Wednesday, September 05, 2018

Signe Pike's The Lost Queen, about an early British queen and the Arthurian legends

Pike bases her engrossing debut on recent research into the Arthurian legends’ possible Scottish origins. Fiery-haired, strong-willed Languoreth, daughter of King Morken of Goddeu, adores the wild places and pagan rituals at her home at Cadzow Fortress in Strathclyde. However, she resents that her destiny lies in an advantageous marriage rather than training to become a Wisdom Keeper (druid) like her twin brother, Lailoken.

Her story, beginning at age 10, has a slow but compelling build. As she grows into adolescence, danger threatens her livelihood from different sides: the invading Anglo-Saxons are attacking villages, while Christianity’s influence is increasing. Although reluctantly agreeing to wed Rhydderch, the tyrannical High King’s son, Languoreth’s heart remains with the warrior Maelgwn.

Pike’s narrative blends court intrigue, romantic interludes, and gritty violence into a literary brew worth savoring to the dramatic finale. The elements of Celtic mysticism will appeal to fantasy fans looking for a Mists of Avalon–type experience, while the setting remains grounded in sixth-century Scotland’s political realities. Enthusiastically recommended for readers of female-centered historical sagas and those enamored of Arthurian tales.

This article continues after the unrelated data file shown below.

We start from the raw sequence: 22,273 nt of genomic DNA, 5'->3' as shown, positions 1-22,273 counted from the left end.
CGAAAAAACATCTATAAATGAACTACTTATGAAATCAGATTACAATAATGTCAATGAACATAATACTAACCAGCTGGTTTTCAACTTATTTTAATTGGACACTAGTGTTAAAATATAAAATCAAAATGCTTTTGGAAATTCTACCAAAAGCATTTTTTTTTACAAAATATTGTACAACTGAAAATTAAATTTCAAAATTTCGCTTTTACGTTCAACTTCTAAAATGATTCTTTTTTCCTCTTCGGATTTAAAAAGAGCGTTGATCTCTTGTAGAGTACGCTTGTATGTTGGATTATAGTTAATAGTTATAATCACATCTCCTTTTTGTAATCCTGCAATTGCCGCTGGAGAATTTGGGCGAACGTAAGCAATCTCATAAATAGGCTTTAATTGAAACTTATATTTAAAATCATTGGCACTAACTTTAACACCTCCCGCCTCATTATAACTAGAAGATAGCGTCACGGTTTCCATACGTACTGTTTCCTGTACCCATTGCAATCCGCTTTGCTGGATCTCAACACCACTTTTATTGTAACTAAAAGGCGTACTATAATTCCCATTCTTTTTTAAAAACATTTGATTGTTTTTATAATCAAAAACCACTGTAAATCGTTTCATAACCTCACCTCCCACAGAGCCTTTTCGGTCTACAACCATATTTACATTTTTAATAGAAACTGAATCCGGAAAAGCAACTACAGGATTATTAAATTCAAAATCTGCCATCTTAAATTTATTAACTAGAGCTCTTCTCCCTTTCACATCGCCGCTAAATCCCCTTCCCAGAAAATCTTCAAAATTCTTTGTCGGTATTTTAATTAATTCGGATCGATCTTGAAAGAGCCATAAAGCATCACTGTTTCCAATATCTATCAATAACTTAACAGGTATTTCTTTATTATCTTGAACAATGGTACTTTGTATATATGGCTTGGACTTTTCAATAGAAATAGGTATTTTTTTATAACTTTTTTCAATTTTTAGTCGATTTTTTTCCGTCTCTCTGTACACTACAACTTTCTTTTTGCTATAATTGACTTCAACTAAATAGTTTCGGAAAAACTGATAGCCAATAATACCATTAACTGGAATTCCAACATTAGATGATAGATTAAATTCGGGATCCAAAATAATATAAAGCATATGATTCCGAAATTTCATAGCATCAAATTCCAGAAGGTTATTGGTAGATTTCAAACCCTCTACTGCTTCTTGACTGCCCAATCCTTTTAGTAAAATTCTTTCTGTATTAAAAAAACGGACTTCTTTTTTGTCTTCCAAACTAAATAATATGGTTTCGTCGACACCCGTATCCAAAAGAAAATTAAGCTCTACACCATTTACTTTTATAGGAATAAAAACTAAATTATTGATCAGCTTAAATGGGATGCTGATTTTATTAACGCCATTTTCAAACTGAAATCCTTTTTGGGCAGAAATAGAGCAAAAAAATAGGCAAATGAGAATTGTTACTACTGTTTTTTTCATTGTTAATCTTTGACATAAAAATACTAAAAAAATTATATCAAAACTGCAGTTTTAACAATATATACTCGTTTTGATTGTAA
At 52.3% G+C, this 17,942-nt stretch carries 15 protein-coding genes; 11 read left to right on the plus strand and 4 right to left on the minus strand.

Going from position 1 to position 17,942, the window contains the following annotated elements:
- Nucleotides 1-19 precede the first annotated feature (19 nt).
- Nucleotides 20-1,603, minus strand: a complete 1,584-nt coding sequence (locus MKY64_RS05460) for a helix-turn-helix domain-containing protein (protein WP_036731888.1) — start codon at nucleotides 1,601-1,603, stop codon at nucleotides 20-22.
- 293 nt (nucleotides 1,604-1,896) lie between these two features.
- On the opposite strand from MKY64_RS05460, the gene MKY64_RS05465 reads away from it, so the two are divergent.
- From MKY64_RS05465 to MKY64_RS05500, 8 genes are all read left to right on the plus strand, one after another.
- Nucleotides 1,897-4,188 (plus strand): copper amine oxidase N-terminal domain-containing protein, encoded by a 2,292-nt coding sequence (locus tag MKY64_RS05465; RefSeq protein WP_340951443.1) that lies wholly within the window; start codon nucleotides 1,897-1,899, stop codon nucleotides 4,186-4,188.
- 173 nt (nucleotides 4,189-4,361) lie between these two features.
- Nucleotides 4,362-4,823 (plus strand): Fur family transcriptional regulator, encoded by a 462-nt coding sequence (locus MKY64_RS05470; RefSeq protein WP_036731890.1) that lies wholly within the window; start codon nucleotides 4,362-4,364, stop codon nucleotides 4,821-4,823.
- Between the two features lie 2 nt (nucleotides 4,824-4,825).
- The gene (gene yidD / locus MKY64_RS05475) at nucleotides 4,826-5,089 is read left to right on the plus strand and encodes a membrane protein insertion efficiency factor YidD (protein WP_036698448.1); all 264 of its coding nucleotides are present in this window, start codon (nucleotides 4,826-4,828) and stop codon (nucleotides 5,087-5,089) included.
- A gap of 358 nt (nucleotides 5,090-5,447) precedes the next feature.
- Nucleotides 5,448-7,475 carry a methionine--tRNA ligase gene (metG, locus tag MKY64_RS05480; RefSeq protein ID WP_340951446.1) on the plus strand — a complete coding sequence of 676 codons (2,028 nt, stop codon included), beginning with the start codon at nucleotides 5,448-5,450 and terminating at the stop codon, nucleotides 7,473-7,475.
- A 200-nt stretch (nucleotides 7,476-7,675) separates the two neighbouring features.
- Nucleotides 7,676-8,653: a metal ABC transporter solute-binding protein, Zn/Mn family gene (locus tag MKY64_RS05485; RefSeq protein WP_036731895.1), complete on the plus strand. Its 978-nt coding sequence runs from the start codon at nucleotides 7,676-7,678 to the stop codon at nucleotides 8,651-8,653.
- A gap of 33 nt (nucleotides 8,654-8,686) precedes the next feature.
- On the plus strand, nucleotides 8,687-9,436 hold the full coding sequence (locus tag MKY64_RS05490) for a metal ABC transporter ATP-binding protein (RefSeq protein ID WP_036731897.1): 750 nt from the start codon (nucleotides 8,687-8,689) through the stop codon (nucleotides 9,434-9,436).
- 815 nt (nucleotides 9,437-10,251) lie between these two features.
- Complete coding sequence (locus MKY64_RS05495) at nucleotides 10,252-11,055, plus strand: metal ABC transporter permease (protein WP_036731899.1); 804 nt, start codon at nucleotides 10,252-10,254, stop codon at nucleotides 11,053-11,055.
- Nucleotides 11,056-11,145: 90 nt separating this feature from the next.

The Lost Queen, first in a trilogy, was published by Touchstone/Simon & Schuster this week.  I read it in June, and the review appeared in August's issue of Booklist.


  1. I'm excited about this one - just read a review in Book Page also, so yours is good reinforcement. So how does one pronounce Signe? :)

  2. That's a good question since I don't know anyone personally with that name, but it seems to be pronounced Sig-nee (more typical in the US) or Sig-neh. I wondered about that too!

  3. Sounds like my cup of tea!

  4. Hope you enjoy also, if you get a chance to read it!